Morning Oregonian. (Portland, Or.) 1861-1937, February 17, 1905, Image 7

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    IY 17, 1905.
Saleswomen's Peri!
Facts AiiMt Miss Mtrkliy's Daierm
Illness aidjCampIets Cure
Hare you ever thought why so many
women or girls rather walk an hour
than stand still for ten minutes?
Washington House Kills Meas
ure of Restriction.
Police Surveillance Advocated as the
Only Solution of the Question by
. Representative Strowbrldge,
cf Snohomish County.
OLYMPIA. "Wash., Feb. 16. (Special.)
A remarlcablo plea for the "dope
fiend" was made in the House this
morning by Strowbrldge of Snohomish
County when the Lindsley bill restrict
ing' the sale of opiates was up for
amendment on second reading. Strow
brldge said that personal experience
while connected with the police depart
ment of Everett had convinced him
that persons addicted to the morphine
habit were practically Insane and were
The only way to deal with this class,
said the Representative, was through
police regulations and that any bill
that cut them off from the use of the
drug would only intensify their suf
ferings and would result in the estab
lishment of "blind pigs," where opium
and morphine could be secured, and in
the filling of the almshouses with per
sons made physical wrecks by the use
of the drugs. Under present laws the
police were able to keep those addicted
to the drug under surveillance, to the
end that they were able in most cases
to make their own living,
ft Both of "Whatcom and Fulton of Aso
tin, who is a druggist, opposed the
bill, both on the ground that it would
prevent the sale of certain proprietary
liniments, lotions and medicines con
taining opiates that were not used
harmfully and prevent the refilling of
neighborhood and family prescriptions
that were not detrimental in their use,
but on the contrary were helpful.
A motion indefinitely to postpone. In
terposed by Belter, after Lindsley and
Doollttle had favored the bill, resulted
In the killing- of the measure.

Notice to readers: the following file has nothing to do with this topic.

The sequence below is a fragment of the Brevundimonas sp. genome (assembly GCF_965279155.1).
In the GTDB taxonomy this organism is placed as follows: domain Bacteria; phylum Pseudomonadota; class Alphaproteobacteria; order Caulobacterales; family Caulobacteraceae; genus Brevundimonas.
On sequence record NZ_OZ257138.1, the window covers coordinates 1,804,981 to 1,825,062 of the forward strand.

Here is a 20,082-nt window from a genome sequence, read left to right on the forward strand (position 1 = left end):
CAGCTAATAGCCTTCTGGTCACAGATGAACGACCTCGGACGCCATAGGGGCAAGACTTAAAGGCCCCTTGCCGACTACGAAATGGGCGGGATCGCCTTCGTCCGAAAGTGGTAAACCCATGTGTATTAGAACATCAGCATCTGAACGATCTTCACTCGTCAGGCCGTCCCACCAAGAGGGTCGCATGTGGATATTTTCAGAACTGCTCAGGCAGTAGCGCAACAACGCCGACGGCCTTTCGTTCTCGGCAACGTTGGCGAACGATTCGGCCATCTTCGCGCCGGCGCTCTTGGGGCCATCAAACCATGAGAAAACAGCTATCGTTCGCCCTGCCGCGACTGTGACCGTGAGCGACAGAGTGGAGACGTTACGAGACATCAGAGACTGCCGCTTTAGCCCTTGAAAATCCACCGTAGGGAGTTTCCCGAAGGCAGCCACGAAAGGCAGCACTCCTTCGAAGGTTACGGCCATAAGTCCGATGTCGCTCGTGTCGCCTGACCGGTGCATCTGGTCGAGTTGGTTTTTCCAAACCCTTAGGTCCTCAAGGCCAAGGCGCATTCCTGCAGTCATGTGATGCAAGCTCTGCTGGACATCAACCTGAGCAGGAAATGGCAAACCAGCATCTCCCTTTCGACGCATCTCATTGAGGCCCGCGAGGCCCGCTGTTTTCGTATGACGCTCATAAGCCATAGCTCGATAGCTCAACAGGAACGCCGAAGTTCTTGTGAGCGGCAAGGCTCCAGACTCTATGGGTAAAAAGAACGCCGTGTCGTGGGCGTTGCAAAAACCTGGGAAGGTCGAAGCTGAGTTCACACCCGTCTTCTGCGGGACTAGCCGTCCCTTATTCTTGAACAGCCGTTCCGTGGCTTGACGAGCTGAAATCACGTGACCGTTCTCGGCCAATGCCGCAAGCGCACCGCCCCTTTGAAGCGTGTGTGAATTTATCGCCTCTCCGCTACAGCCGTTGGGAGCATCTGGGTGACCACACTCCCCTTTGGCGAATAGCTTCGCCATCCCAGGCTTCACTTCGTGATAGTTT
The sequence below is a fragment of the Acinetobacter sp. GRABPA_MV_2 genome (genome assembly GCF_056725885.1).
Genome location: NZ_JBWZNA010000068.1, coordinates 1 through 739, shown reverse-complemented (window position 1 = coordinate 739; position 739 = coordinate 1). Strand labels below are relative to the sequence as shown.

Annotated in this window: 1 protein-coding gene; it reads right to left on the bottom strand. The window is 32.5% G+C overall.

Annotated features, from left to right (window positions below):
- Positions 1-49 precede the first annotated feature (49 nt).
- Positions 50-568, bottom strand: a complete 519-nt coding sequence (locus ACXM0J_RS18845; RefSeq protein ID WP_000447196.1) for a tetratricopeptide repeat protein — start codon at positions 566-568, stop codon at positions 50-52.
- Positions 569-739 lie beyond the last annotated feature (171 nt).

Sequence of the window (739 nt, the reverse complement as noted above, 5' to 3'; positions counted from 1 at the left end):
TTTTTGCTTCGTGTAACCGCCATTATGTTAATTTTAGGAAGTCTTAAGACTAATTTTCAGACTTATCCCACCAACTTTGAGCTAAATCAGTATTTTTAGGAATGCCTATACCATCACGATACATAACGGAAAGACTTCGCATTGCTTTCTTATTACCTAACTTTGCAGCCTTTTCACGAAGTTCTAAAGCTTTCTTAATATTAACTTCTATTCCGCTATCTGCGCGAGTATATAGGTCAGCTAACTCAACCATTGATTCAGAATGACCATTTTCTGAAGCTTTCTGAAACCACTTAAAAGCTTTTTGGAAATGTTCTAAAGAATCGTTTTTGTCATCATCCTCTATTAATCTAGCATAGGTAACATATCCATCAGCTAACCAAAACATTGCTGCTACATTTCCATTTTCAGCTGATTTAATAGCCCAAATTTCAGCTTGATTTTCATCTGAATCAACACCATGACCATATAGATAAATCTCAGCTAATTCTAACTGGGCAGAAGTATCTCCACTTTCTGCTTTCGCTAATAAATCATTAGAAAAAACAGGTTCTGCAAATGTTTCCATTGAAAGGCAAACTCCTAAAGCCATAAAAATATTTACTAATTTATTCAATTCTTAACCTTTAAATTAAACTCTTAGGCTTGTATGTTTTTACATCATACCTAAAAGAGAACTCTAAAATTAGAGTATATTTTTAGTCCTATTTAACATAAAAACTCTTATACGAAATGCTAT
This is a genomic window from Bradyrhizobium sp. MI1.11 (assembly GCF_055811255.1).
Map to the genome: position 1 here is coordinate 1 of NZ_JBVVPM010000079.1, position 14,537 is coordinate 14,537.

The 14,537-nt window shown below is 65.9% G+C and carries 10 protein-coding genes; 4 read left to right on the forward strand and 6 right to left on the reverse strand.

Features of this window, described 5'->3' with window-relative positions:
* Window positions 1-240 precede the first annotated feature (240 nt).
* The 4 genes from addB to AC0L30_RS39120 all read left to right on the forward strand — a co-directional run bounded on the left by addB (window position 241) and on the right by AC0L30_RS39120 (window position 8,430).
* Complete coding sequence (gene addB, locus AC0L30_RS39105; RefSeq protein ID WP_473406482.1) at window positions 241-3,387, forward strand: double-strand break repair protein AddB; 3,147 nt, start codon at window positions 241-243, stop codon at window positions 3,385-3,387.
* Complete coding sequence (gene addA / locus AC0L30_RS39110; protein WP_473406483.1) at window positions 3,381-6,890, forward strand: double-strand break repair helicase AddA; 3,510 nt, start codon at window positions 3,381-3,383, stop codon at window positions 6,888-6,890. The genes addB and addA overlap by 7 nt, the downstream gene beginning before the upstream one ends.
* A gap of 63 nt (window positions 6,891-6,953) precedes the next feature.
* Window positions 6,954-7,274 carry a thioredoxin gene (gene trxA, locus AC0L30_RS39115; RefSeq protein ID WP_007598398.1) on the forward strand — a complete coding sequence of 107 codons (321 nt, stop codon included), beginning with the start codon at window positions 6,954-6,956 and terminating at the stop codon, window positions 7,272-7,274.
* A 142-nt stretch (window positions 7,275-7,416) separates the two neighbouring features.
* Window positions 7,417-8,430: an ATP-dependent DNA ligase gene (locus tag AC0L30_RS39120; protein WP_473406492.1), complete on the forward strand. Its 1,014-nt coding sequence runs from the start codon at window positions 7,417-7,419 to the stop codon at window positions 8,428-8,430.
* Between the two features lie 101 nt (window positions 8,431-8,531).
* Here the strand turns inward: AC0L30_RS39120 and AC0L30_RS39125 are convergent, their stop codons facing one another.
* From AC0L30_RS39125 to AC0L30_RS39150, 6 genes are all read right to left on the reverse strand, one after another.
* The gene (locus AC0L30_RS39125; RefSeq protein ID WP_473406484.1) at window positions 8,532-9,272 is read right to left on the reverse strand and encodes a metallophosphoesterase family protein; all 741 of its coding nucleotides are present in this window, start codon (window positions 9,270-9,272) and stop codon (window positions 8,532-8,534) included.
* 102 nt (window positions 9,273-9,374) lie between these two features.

Three Federation of Labor bills were
tip in the House for consideration in
the morning session, and one on which
the labor unions had pinned their
hopes, the Huxtable bill, defining who
may be construed as fellow-servants,
was Indefinitely postponed by the
adoption of a majority report of the
labor committee. The bill was opposed
by the manufacturing interests on the
ground that if enacted it would result
In the employer or millowner being
held liable for damages for injuries
occurring to workmen when such in
juries might be due to the carelessness
or negligence of a fellow-workman not
specified as such in the proposed law.
Another labor bill which required
the examination and certification of
etatlonary engineers for the avowed
purpose of protecting life and property
from the operations of engineers by
Incompetent persons, was also- on the
calendar with a majority committee
report favoring Its indefinite postpone
ment, and the majority report was
adopted without debate.
The friends of the labor organiza
tions. In spite of a majority committee
report against the bill, succeeded in
retaining on the calendar the Twitchell
bill requiring corporations, firms and
persons engaged in mining and manu
facturing to pay their employes semi
monthly. They also succeeded In
adopting an amendment requiring that
such payments shall be made in cash
or its equivalent.
McCoy's bill, enlarging the present
act which prohibits the sale of timber
lands but permits the sale of timber
separate from .the land under a revis
lonary clause requiring its Immediate'
removal, was on the calendar with an
evenly divided committee report as to
Its merits. Both declarod the bill to
be one of the most Important of the
session and secured the adoption of a
motiou making consideration of the
bill a special order for next Tuesday
at 2 o'clock.
Although there were still 30 bills on
the calendar for second reading, the
House adjourned at 3:30 because so
many members had retired to the cor
ridors that It was impracticable to try
to transact business.
A resolution was adopted by the Sen
ate authorizing the presiding officer to
name a successor to Senator Van de
Vanter on the railroad committee, it
appearing that Senator Van de Vanter
would not be able to attend during
the remainder of the session.
Lieutenant-Governor Coon named
Senator Kinnear for the place. Van
de Vanter was chairman of the com
mittee, but that featuro was not con
sidered when the appointment of Kin
near was made, and there Is now a
question whether or not Kinnear is
chairman. The matter will probably be
determined by the committee.
Senator Buth secured a reconsidera
tion of the vote by which the Bands
bill was passed giving railroad com
panies easements to depot sites on
state lands. The action places the bill
back on the calendar for further con
sideration. The bank code prepared by a com
mittee from the State Bankers' Asso
ciation and Introduced in the Houso
by Bassett, was approved today by the
House .committee on banks and bank
ing, with one Important change. The
bill as .introduced restricts the estab
lishment of new banks in Seattle, Spo
kane and Tacoma to banks to have a
capital of $200,000. The committee
recommends an amendment to $100,000.